Los Angeles Magazine
For 11 years, spanning 22 films, Marvel has been building and developing a universe full of characters based off their comics to boil down to one last stand. Primarily focusing on the original six Avengers, the film opens with the world still being affected by the events of Avengers: Infinity War.
Tony (Robert Downey jr.) is stranded in space with Nebula (Karen Gillan) without any hope of rescue, while the remaining Avengers on Earth are still mourning the lives lost. Hope is restored to the two stuck on the Benatar when Carol Danvers (Brie Larson) appears and helps them return to Earth. They are greeted by the team members that survived the Decimation before; Steve (Chris Evans) pushes him too far and they have an argument further driving a wedge between them.
Primarily set five years after the events of Infinity War, this film features a world that has fallen into a desolate waste with half the population of all living things snapped away. The Avengers are trying to figure out a way to stop Thanos (Josh Brolin) and bring back their friends, when a familiar face appears, Scott Lang (Paul Rudd).
He gives the team crucial information about the concept of time working differently in the Quantum Realm. While five years had passed in the normal world, for him, only five hours passed, and he wants to pull off a time heist to stop Thanos. With the new information acquired, they group goes to talk with Tony and Bruce (Mark Ruffalo) to discuss the possibilities of what could happen.
With the Avengers regrouped, they target the six Infinity Stones from their past when Natasha (Scarlett Johansson) realizes that with the right year selected, three of the six Infinity Stones are in New York at once: the Time Stone, Space Stone, and Mind Stone. The Reality Stone is still on Asgard and the Power and Soul Stones are still on their planets Morag and Vormir.
The team splits with Steve and Tony leading a group back to New York in 2012, Thor (Chris Hemsworth) goes back to Asgard to recover the Reality Stone, and Nat and Clint (Jeremy Renner) head to Morag and Vormir. Once each team reaches their destination they split up to cover more ground and find the Infinity Stones.
Upon returning to the present, the team reconstructs their own version of the Infinity Gauntlet to undo the damage caused by Thanos. After the brief moment of peace realizing they were successful, they encounter another problem, the Thanos from a past reality followed them to their own with the goal to destroy the Avengers.
The Avengers head to make one last stand against Thanos and his army of the Chitauri, outriders, and Black Order. Easily outnumbered by thousands, the Avengers know they have no hope to win, until those who had been erased by the Decimation reunite with them at the Avengers Compound with help from Stephen Strange (Benedict Cumberbatch).
Avengers: Endgame is well shot concerning the original team, and not putting too much focus on the newer characters (as most of them were dusted) that survived the snap. Each of the original six characters had a sequence during the final stand solely dedicated to them and the work they put forth for the franchise. The shots ended up working as a tribute to the character and actor.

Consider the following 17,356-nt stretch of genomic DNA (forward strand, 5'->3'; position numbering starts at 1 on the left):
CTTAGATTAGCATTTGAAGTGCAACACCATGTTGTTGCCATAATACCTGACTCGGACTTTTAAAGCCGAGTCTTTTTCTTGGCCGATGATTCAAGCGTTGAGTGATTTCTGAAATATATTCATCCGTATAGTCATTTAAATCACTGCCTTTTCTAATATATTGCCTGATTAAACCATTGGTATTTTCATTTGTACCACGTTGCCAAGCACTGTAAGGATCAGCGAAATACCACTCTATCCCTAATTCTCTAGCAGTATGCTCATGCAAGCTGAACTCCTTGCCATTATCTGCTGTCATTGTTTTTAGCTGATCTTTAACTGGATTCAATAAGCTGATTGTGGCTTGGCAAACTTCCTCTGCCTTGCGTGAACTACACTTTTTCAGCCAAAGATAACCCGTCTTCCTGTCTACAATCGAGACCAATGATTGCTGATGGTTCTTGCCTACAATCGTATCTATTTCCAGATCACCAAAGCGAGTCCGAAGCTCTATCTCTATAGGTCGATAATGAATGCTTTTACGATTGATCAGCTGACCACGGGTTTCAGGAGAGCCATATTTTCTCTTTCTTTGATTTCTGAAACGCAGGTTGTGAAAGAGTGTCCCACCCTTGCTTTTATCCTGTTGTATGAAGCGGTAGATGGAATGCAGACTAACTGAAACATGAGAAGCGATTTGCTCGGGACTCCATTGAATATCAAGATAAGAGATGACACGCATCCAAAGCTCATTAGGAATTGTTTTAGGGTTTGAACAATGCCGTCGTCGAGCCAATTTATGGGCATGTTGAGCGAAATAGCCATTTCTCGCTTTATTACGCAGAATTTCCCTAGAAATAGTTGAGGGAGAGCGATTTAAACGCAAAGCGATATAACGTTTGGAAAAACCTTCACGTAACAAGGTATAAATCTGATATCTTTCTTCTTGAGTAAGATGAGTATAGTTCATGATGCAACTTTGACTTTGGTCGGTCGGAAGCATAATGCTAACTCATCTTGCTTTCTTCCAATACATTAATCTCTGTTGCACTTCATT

Marvel keeps to its habit of weaving humor throughout their films no matter the severity of the issue facing the heroes. Humor in a Marvel isn’t only dialogue based, either. There are the subtle glances and actions between characters that can spark a laugh. In one shot, there’s a look of slight incredulity when Clint sees Rocket, a raccoon, voiced by Bradley Cooper, carrying a gun around and wearing normal clothes, and the way he looks at Rocket, is with skepticism.
Another attribute of Marvel are their allusions to possible upcoming films, but in the case of Avengers: Endgame, there’s familiarity from the past. Integrated throughout the film are the extremely familiar shots from previous films. The elevator fight scene from Captain America: The Winter Soldier, the Battle of New York from The Avengers, and Peter Quill (Chris Pratt) stealing the Power Stone from Guardians of the Galaxy. Despite these iconic shots being used in prior films, they had to be reshot at a different angle, with a different result compared to the shot used in the original film.
In this film, Marvel continues to make iconic lines and incredible moments appear on screen with their characters and the utilization of their powers. When the characters erased in the Decimation return to make their final stand beside Steve at the compound, there’s never going to be a shot to match the capacity or scale of the final fight. There will never be a scene with as much power to women as the scene with all the females converging to protect Danvers.
With parallel realities entangling in the present and time travel being a key factor to the Avengers success, characters that were killed in prior films also make an appearance. It’s a mix of nostalgia to see the few characters Marvel brought back to show their significance during the time heist and what they were doing while a other events happened in the world around them.
The film is a perfect tie to end the series with the original Avengers while presenting new problems for the next generation of heroes to face. Unlike other Marvel films, this one does not include an end credit scene, but just a sound to remind fans of who started it all. There’s no allusion to any new characters to be introduced in the next phase or any hints to the plots of movies continuing the stories of existing heroes. Avengers: Endgame really is one last fight with the original Avengers all on screen together, to end an era.